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Customized formularies help employers curb costs


Employers work with their pharmacy benefit managers to customize formularies for their injured workers, but they tend to be most heavily involved when they have staff with medical expertise or are trying to address the overuse of a drug in their workers compensation programs.

In states such as Texas that have adopted workers comp formularies, employers generally are more likely to incorporate additional limits for narcotics, antidepressants, muscle relaxants and other drugs, said Brigette Nelson, senior vice president of workers compensation clinical management at Express Scripts Holding Co. in Cave Creek, Arizona.

“Most of our clients will customize to some degree,” Ms. Nelson said.

While many will ask pharmacists to advise them on what the formularies should look like, employers with nurses or medical directors tend to be more vocal about whether or not specific drugs should be in the formularies, she said.

And most employers will tell their PBMs to exclude drugs such as cancer medications not intended for workers comp pain management, or limit drugs such as sleep aids not meant for long-term use, she said.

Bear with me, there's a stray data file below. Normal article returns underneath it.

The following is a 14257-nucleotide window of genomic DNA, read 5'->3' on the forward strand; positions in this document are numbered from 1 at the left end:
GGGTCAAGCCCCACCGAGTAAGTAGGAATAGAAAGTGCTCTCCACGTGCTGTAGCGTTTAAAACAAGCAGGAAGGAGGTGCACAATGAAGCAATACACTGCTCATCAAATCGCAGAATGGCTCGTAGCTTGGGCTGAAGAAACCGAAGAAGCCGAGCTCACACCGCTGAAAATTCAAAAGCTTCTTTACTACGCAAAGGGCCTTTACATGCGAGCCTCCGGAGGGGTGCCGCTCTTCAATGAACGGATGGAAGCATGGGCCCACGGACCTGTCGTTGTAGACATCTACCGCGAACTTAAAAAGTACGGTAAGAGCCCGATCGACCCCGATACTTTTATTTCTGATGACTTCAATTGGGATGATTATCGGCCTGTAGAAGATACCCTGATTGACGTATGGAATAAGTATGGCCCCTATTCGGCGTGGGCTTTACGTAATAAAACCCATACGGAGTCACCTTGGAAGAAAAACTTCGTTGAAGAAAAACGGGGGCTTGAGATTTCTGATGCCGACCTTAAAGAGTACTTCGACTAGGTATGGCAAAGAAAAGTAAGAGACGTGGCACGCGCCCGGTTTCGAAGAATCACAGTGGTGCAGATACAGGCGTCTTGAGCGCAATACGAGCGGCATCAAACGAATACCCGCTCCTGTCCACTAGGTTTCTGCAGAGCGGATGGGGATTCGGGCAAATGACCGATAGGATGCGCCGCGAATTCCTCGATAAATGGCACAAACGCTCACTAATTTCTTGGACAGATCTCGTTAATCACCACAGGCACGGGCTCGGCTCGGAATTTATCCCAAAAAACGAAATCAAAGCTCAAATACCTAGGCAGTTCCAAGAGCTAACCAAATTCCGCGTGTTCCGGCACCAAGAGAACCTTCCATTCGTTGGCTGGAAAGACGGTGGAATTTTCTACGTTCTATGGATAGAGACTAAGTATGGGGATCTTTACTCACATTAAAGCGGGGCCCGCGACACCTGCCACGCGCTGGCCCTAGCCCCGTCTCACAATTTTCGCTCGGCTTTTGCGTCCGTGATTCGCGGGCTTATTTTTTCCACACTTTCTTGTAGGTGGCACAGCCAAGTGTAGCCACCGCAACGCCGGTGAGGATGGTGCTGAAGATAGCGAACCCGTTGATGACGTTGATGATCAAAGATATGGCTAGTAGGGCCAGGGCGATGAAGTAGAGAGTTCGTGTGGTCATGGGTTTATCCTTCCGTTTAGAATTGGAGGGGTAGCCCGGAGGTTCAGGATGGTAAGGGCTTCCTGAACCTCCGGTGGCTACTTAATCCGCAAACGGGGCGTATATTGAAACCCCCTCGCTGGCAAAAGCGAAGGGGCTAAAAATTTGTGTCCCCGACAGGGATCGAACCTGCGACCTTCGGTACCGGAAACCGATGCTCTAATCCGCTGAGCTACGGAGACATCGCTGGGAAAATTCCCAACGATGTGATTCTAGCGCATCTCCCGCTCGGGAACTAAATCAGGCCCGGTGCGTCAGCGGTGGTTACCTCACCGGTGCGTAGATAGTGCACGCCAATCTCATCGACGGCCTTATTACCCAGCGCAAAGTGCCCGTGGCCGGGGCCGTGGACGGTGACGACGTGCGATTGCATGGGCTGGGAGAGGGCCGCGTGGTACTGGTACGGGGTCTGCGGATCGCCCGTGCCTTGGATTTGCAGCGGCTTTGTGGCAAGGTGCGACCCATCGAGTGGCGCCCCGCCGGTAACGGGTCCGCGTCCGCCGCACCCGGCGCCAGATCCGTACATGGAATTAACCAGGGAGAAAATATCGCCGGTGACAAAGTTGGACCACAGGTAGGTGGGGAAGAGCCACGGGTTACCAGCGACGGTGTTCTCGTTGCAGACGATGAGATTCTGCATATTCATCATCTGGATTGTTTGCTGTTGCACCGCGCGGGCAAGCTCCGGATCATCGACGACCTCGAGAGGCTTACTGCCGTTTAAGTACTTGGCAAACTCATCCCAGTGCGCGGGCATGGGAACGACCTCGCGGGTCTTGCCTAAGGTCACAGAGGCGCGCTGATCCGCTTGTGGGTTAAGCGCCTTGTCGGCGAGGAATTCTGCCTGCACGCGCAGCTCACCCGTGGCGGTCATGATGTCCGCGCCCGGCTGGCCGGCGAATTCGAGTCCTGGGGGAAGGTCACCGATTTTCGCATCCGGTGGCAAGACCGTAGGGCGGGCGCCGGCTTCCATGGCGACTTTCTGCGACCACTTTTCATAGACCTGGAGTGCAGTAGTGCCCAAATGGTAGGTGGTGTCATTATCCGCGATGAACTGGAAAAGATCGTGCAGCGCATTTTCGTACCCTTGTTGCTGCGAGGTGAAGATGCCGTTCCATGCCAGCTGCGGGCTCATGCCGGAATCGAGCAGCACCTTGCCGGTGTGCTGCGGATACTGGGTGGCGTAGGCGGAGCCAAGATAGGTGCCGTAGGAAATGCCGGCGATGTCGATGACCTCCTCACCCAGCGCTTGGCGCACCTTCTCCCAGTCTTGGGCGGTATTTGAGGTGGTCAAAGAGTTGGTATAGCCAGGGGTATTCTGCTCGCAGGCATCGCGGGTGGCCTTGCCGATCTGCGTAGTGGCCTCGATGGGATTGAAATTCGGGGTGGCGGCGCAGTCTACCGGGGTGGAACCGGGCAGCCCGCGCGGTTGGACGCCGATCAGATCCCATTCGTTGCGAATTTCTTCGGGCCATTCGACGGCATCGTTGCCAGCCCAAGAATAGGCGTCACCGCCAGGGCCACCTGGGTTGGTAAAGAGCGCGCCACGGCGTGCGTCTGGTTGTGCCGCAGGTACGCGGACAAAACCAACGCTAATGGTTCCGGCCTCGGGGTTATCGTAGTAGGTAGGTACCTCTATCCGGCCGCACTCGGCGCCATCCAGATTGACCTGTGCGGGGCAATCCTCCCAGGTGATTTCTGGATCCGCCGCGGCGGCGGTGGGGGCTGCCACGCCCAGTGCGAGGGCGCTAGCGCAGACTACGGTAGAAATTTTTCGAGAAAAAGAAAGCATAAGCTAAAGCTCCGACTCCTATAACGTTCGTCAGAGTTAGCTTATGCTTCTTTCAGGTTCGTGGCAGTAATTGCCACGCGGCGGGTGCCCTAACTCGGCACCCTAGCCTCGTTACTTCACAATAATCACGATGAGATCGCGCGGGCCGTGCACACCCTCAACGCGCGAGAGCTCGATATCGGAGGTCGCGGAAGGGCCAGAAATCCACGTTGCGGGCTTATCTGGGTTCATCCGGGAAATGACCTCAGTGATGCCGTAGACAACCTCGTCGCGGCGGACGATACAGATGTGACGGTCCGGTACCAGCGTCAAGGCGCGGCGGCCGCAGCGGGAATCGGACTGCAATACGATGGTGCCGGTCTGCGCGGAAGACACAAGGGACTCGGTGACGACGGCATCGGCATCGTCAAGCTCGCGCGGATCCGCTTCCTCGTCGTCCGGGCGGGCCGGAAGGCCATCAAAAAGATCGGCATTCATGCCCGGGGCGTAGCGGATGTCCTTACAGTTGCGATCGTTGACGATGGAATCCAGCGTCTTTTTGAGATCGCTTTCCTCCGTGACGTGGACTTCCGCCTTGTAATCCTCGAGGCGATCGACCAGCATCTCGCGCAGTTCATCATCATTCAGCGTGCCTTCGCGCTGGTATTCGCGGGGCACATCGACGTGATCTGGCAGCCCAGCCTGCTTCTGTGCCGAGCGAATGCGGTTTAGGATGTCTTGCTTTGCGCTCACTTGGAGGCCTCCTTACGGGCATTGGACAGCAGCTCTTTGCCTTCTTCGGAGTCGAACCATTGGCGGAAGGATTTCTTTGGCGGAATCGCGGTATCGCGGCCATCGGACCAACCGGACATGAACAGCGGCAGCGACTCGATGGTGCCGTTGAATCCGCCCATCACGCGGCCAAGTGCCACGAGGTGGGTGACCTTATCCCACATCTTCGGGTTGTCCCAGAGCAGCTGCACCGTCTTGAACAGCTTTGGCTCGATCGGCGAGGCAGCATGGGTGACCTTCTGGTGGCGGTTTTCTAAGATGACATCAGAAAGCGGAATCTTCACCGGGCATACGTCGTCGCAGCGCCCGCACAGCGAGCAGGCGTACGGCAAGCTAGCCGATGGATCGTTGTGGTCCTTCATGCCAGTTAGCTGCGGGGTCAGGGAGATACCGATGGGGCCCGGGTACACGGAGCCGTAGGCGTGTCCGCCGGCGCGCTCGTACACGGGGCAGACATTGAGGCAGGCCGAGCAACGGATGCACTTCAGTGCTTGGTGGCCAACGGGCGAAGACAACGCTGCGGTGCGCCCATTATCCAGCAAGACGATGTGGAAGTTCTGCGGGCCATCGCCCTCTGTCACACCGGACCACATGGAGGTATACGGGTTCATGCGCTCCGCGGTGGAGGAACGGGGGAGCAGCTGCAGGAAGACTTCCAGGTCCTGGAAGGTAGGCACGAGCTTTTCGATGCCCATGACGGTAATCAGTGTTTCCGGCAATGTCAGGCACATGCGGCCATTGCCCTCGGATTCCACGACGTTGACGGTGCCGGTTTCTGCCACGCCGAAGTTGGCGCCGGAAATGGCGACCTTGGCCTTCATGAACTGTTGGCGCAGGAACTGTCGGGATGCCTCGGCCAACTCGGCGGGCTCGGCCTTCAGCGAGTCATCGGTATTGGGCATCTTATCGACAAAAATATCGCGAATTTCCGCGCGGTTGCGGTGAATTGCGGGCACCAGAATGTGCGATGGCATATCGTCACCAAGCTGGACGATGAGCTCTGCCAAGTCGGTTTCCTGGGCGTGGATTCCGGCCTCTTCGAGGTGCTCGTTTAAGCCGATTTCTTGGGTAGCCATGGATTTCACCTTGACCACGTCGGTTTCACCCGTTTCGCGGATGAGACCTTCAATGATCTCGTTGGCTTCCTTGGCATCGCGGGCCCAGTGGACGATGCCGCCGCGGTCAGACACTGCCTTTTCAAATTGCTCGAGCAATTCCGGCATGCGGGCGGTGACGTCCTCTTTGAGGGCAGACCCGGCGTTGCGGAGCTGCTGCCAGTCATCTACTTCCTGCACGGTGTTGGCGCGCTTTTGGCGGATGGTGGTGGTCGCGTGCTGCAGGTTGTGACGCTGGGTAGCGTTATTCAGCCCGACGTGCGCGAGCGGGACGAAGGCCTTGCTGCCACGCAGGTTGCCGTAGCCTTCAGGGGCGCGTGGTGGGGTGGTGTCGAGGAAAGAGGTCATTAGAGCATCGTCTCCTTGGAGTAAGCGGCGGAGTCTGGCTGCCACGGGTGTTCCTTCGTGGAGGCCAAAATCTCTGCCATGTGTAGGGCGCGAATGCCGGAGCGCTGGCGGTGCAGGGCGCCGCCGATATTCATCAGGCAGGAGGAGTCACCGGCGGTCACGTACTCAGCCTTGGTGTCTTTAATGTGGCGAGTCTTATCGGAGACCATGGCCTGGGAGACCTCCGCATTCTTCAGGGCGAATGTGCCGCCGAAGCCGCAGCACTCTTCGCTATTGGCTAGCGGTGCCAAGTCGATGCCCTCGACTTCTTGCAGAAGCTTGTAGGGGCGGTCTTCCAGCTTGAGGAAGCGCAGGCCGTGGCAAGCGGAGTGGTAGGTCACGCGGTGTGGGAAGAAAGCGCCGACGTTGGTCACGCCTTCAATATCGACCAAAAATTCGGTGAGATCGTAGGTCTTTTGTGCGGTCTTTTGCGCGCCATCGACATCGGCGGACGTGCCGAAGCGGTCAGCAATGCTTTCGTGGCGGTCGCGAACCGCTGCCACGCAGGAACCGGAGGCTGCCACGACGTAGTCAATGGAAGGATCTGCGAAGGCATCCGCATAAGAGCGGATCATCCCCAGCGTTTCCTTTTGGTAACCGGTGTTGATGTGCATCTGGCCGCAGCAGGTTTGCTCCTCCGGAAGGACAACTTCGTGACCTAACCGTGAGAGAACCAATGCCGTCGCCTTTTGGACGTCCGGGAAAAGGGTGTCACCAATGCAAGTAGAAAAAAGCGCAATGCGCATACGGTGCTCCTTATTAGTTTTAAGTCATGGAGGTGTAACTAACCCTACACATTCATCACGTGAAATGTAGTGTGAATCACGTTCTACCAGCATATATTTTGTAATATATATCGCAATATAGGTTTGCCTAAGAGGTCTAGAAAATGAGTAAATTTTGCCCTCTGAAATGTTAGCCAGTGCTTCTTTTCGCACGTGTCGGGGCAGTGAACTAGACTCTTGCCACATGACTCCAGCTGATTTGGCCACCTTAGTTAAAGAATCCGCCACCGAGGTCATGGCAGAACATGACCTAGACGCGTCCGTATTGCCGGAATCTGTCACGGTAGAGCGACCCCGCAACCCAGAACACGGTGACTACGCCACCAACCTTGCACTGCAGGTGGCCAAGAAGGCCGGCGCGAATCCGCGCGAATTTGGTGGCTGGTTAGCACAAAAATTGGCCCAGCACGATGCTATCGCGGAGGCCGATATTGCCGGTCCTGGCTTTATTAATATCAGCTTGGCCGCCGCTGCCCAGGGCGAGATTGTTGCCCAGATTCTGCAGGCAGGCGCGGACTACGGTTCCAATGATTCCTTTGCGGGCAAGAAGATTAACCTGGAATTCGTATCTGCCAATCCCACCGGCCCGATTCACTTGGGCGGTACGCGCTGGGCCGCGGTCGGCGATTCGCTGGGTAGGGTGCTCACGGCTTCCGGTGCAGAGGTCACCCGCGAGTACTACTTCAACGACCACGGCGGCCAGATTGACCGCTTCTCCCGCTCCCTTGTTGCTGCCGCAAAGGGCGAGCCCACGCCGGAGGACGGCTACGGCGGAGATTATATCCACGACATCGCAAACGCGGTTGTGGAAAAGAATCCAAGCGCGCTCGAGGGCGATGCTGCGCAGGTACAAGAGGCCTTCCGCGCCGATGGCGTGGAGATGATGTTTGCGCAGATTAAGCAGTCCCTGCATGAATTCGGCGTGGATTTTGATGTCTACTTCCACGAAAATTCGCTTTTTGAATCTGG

Employers also are concerned about injured workers using opioids in combination with skeletal muscle relaxants because of the potentially serious safety risks, with Express Scripts data indicating that nearly half of injured workers took such combinations in 2014, Ms. Nelson said.

Employers are also working with their PBMs to create formularies that address pricey compound drugs, said Donald Lipsy, manager of regulatory, communications and compliance at First Script Network Services in Tucson, Arizona, a unit of Coventry Workers' Comp Services.

Compounds accounted for 7.7% of all managed drug spending in 2014, up from 4.5% in 2013, and 28.1% of all unmanaged drug spending, up from 20.1% in 2013, according to a Coventry First Script report in June.

“I think that's one of the reasons people are paying attention, because it's difficult to control for those,” he said.

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